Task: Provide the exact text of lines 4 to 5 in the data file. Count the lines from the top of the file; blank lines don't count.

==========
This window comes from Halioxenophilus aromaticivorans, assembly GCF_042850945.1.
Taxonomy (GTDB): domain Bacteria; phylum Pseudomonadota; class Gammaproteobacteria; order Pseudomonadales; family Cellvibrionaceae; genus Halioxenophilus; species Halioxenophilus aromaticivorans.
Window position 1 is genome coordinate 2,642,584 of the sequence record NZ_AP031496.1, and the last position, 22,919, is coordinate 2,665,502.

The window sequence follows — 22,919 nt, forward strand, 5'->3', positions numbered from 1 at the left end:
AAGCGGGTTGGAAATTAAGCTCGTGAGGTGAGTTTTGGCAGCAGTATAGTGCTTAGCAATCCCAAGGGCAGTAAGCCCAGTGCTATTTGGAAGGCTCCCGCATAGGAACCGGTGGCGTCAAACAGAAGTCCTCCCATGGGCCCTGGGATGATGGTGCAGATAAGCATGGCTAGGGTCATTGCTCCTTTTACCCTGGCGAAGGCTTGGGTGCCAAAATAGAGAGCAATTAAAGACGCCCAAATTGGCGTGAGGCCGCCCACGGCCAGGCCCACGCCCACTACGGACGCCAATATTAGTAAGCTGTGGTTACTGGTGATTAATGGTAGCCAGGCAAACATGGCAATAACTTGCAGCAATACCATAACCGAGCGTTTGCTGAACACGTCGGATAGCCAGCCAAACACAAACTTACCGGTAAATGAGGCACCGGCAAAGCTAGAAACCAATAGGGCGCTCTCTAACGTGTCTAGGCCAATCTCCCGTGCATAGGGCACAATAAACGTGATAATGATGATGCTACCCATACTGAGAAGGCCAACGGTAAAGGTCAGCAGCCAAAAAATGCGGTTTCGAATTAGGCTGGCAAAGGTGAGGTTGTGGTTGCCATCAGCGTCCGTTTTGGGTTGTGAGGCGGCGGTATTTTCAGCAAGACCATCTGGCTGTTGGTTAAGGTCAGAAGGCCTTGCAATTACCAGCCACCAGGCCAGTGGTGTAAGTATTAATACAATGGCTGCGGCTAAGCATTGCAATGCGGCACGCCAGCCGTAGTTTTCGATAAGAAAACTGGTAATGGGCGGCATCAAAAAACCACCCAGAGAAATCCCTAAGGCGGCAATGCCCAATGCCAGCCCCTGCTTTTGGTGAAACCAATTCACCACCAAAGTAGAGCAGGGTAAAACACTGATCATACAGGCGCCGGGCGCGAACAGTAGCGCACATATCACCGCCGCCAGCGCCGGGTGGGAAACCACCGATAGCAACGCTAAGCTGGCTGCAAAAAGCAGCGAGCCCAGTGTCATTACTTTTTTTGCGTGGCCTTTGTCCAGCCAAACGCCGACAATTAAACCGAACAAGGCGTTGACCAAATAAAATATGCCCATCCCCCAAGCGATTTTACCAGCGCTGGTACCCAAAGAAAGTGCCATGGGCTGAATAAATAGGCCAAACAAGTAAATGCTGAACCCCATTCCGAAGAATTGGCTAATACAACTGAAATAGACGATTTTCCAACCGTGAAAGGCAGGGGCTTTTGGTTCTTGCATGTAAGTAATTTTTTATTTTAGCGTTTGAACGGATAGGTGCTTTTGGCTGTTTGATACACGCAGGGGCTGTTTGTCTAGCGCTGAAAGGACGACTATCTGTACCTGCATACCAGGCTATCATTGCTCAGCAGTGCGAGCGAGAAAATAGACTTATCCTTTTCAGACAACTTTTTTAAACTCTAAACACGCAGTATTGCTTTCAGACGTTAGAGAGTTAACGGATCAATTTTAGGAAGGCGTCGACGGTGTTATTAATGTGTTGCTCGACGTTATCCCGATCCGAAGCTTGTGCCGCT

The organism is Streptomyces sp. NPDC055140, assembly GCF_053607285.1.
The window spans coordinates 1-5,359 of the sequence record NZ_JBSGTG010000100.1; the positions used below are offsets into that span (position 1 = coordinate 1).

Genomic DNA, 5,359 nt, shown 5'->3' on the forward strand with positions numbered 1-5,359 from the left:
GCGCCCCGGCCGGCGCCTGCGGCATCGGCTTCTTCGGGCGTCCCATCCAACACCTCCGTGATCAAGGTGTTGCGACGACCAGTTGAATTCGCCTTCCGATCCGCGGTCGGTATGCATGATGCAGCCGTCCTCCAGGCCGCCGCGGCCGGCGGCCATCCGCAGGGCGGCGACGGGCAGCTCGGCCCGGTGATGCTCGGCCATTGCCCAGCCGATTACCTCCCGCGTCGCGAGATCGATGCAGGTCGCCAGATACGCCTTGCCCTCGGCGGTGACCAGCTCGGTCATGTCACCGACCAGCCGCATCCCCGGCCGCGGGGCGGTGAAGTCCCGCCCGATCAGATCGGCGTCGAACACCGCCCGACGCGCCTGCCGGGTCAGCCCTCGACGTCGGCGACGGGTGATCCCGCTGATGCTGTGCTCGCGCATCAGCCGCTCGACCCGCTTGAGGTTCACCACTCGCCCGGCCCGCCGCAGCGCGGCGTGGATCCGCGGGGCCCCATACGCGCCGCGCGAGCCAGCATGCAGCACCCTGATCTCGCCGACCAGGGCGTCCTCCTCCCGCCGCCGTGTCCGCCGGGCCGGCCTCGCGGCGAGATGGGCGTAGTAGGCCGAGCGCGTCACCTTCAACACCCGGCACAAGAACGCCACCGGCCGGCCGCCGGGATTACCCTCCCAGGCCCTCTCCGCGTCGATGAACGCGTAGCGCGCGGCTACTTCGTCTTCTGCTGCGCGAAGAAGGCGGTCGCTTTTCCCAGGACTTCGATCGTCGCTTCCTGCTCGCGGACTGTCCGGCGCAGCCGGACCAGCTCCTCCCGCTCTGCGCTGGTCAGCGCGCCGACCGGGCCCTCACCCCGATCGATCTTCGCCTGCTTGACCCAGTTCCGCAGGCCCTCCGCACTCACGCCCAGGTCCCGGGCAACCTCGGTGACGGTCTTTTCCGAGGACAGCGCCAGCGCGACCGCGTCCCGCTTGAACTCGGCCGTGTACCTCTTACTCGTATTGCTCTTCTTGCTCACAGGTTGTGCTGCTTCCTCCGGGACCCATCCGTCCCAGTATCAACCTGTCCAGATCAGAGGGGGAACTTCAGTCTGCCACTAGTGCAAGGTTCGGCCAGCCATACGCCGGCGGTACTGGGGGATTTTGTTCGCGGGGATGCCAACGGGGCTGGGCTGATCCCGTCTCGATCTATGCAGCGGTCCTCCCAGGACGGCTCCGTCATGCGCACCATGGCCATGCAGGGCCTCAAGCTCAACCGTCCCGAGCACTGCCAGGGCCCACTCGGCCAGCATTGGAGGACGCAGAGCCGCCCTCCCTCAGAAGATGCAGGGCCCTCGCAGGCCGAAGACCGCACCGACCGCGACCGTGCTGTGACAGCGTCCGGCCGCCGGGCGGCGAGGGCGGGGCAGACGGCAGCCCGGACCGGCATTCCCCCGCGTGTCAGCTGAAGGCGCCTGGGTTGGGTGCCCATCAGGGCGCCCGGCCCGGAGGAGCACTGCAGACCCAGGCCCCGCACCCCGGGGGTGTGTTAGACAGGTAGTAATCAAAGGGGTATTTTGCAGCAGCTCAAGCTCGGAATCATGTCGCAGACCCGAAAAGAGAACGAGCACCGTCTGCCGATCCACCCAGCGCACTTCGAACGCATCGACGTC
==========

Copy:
The window sequence follows — 22,919 nt, forward strand, 5'->3', positions numbered from 1 at the left end:
AAGCGGGTTGGAAATTAAGCTCGTGAGGTGAGTTTTGGCAGCAGTATAGTGCTTAGCAATCCCAAGGGCAGTAAGCCCAGTGCTATTTGGAAGGCTCCCGCATAGGAACCGGTGGCGTCAAACAGAAGTCCTCCCATGGGCCCTGGGATGATGGTGCAGATAAGCATGGCTAGGGTCATTGCTCCTTTTACCCTGGCGAAGGCTTGGGTGCCAAAATAGAGAGCAATTAAAGACGCCCAAATTGGCGTGAGGCCGCCCACGGCCAGGCCCACGCCCACTACGGACGCCAATATTAGTAAGCTGTGGTTACTGGTGATTAATGGTAGCCAGGCAAACATGGCAATAACTTGCAGCAATACCATAACCGAGCGTTTGCTGAACACGTCGGATAGCCAGCCAAACACAAACTTACCGGTAAATGAGGCACCGGCAAAGCTAGAAACCAATAGGGCGCTCTCTAACGTGTCTAGGCCAATCTCCCGTGCATAGGGCACAATAAACGTGATAATGATGATGCTACCCATACTGAGAAGGCCAACGGTAAAGGTCAGCAGCCAAAAAATGCGGTTTCGAATTAGGCTGGCAAAGGTGAGGTTGTGGTTGCCATCAGCGTCCGTTTTGGGTTGTGAGGCGGCGGTATTTTCAGCAAGACCATCTGGCTGTTGGTTAAGGTCAGAAGGCCTTGCAATTACCAGCCACCAGGCCAGTGGTGTAAGTATTAATACAATGGCTGCGGCTAAGCATTGCAATGCGGCACGCCAGCCGTAGTTTTCGATAAGAAAACTGGTAATGGGCGGCATCAAAAAACCACCCAGAGAAATCCCTAAGGCGGCAATGCCCAATGCCAGCCCCTGCTTTTGGTGAAACCAATTCACCACCAAAGTAGAGCAGGGTAAAACACTGATCATACAGGCGCCGGGCGCGAACAGTAGCGCACATATCACCGCCGCCAGCGCCGGGTGGGAAACCACCGATAGCAACGCTAAGCTGGCTGCAAAAAGCAGCGAGCCCAGTGTCATTACTTTTTTTGCGTGGCCTTTGTCCAGCCAAACGCCGACAATTAAACCGAACAAGGCGTTGACCAAATAAAATATGCCCATCCCCCAAGCGATTTTACCAGCGCTGGTACCCAAAGAAAGTGCCATGGGCTGAATAAATAGGCCAAACAAGTAAATGCTGAACCCCATTCCGAAGAATTGGCTAATACAACTGAAATAGACGATTTTCCAACCGTGAAAGGCAGGGGCTTTTGGTTCTTGCATGTAAGTAATTTTTTATTTTAGCGTTTGAACGGATAGGTGCTTTTGGCTGTTTGATACACGCAGGGGCTGTTTGTCTAGCGCTGAAAGGACGACTATCTGTACCTGCATACCAGGCTATCATTGCTCAGCAGTGCGAGCGAGAAAATAGACTTATCCTTTTCAGACAACTTTTTTAAACTCTAAACACGCAGTATTGCTTTCAGACGTTAGAGAGTTAACGGATCAATTTTAGGAAGGCGTCGACGGTGTTATTAATGTGTTGCTCGACGTTATCCCGATCCGAAGCTTGTGCCGCT